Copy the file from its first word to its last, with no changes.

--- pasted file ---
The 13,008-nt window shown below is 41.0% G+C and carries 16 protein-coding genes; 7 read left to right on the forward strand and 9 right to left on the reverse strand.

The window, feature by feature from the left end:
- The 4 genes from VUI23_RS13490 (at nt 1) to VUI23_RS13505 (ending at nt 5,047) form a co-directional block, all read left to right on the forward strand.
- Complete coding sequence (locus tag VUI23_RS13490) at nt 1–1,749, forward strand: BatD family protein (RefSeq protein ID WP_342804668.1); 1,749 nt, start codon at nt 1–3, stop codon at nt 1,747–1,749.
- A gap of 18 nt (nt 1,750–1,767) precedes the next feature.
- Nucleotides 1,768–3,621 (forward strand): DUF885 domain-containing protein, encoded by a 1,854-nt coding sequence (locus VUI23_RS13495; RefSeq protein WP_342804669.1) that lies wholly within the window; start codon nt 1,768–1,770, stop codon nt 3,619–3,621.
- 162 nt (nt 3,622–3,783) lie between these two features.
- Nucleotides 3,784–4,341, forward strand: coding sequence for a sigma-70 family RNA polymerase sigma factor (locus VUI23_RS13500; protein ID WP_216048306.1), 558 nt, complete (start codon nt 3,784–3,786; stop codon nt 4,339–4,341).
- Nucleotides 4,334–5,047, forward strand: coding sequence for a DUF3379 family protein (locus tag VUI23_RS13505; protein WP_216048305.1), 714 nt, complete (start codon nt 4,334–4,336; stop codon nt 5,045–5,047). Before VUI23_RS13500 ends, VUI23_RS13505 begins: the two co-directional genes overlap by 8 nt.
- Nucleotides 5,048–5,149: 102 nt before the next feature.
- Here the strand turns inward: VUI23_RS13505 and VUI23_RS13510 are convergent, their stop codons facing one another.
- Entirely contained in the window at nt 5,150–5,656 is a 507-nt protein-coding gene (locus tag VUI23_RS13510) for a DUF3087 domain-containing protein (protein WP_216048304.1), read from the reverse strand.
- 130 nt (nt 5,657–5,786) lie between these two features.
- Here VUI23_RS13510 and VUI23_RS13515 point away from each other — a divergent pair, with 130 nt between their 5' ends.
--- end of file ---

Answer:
The 13,008-nt window shown below is 41.0% G+C and carries 16 protein-coding genes; 7 read left to right on the forward strand and 9 right to left on the reverse strand.

The window, feature by feature from the left end:
- The 4 genes from VUI23_RS13490 (at nt 1) to VUI23_RS13505 (ending at nt 5,047) form a co-directional block, all read left to right on the forward strand.
- Complete coding sequence (locus tag VUI23_RS13490) at nt 1–1,749, forward strand: BatD family protein (RefSeq protein ID WP_342804668.1); 1,749 nt, start codon at nt 1–3, stop codon at nt 1,747–1,749.
- A gap of 18 nt (nt 1,750–1,767) precedes the next feature.
- Nucleotides 1,768–3,621 (forward strand): DUF885 domain-containing protein, encoded by a 1,854-nt coding sequence (locus VUI23_RS13495; RefSeq protein WP_342804669.1) that lies wholly within the window; start codon nt 1,768–1,770, stop codon nt 3,619–3,621.
- 162 nt (nt 3,622–3,783) lie between these two features.
- Nucleotides 3,784–4,341, forward strand: coding sequence for a sigma-70 family RNA polymerase sigma factor (locus VUI23_RS13500; protein ID WP_216048306.1), 558 nt, complete (start codon nt 3,784–3,786; stop codon nt 4,339–4,341).
- Nucleotides 4,334–5,047, forward strand: coding sequence for a DUF3379 family protein (locus tag VUI23_RS13505; protein WP_216048305.1), 714 nt, complete (start codon nt 4,334–4,336; stop codon nt 5,045–5,047). Before VUI23_RS13500 ends, VUI23_RS13505 begins: the two co-directional genes overlap by 8 nt.
- Nucleotides 5,048–5,149: 102 nt before the next feature.
- Here the strand turns inward: VUI23_RS13505 and VUI23_RS13510 are convergent, their stop codons facing one another.
- Entirely contained in the window at nt 5,150–5,656 is a 507-nt protein-coding gene (locus tag VUI23_RS13510) for a DUF3087 domain-containing protein (protein WP_216048304.1), read from the reverse strand.
- 130 nt (nt 5,657–5,786) lie between these two features.
- Here VUI23_RS13510 and VUI23_RS13515 point away from each other — a divergent pair, with 130 nt between their 5' ends.